Variables affecting tooth survival and changes in probing depth: A long-term follow-up of periodontitis patients

Michael Saminsky, Michal Halperin-Sternfeld, Eli E. Machtei, Jacob Horwitz

Research output: Contribution to journalArticlepeer-review


Aim To retrospectively assess tooth-survival rate and its association with patient and oral variables in periodontal office patients, followed up to 18 years. Material and Methods Patients in a private periodontal office whose files included initial examination (T0), reevaluation (TRe) and ≥10 years after T0 (TF) chartings, and received periodontal therapy and supportive periodontal therapy (SPT) after TRe were included. General health, plaque scores (PI), probing depth (PPD), bleeding on probing (BOP) at six points/tooth, tooth extractions, and SPT visits were extracted from patient files at T0, TRe, and TF. Descriptive statistics and Cox regression analysis were performed. Results Fifty patients (mean 26 ± 4 teeth/patient, 1301 teeth) fulfilled inclusion criteria. About 20 and 129 teeth respectively were extracted before/after TRe, 96 of them for periodontal causes. PPD>7 mm at TRe (HR = 17.7, 95%CI 8.6, 36.6), age above 60 years (HR = 3.3, 95%CI 1.5, 7.2), multi-rooted teeth (HR = 1.9, 95%CI 1.2, 3.1) and SPT<3 times/year (HR = 1.8, 95%CI 1.1, 2.9), were the best prognostic factors for tooth loss during follow-up. (p < 0.05, Cox regression analysis). A continuous, statistically significant reduction was observed in mean PPD among teeth that survived follow-up [4.3 ± 1.8 mm, 3.5 ± 1.4 mm, 3.2 ± 1.3 mm, at T0, TRe, TF, respectively. (p < 0.001, Repeated-measures test)]. Conclusion Regular SPT was associated with low tooth-loss rates and continuous reductions in probing depth. PPD after initial therapy, age above 60, multi-rooted teeth and infrequent SPT were strong negative prognostic factors for long-term tooth survival among periodontal patients.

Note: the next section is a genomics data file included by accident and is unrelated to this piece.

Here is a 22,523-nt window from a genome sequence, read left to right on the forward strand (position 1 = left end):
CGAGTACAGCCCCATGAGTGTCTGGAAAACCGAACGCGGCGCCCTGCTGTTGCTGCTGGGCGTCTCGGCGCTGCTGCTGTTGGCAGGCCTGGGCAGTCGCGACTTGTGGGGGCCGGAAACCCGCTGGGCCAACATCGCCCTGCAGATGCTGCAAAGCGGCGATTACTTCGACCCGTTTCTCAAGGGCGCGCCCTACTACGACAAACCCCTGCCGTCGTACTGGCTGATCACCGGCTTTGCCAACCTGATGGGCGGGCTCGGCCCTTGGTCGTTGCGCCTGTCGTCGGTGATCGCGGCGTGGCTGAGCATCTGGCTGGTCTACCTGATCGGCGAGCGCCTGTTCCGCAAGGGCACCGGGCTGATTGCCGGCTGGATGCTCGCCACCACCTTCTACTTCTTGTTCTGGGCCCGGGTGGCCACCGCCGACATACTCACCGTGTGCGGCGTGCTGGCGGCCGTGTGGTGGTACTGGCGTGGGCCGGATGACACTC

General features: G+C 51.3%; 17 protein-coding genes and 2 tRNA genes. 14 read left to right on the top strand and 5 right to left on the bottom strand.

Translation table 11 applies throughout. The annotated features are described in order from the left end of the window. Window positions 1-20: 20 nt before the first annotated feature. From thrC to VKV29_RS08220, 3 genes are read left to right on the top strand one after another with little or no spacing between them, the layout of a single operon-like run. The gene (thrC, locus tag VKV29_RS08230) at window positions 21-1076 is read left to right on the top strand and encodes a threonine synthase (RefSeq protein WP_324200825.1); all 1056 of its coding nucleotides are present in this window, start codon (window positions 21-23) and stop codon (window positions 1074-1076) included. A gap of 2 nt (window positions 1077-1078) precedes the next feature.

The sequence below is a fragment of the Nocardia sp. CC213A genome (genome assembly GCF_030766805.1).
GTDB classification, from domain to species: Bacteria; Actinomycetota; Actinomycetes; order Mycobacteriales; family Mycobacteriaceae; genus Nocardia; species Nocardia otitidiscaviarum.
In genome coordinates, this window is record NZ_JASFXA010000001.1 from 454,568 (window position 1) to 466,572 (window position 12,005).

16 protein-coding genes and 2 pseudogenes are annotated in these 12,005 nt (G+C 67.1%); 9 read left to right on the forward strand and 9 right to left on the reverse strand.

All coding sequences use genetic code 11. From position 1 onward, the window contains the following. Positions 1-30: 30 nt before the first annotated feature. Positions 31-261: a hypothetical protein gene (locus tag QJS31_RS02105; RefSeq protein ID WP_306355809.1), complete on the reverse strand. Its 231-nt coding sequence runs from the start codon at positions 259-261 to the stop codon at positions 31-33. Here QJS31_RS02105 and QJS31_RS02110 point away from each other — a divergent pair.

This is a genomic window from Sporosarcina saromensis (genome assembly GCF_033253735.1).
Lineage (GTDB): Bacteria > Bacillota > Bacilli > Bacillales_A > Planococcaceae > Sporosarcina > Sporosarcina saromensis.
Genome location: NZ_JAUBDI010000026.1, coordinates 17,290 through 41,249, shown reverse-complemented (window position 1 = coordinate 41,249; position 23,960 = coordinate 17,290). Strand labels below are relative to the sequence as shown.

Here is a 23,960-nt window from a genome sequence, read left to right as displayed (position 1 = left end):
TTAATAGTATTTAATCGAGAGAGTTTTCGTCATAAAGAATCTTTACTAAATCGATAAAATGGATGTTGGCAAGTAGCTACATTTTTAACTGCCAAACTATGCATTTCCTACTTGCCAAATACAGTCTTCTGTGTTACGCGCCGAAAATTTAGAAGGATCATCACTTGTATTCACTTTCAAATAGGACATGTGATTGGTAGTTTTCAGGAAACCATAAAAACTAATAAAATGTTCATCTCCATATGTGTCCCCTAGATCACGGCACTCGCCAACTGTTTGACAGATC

Original languageEnglish
Pages (from-to)513-519
Number of pages7
JournalJournal of Clinical Periodontology
Issue number6
StatePublished - 1 Jun 2015


  • long-term follow-up
  • periodontal private practice and statistical prediction model
  • periodontal risk factors
  • probing pocket depth
  • supportive periodontal treatment
  • tooth loss

All Science Journal Classification (ASJC) codes

  • Periodontics


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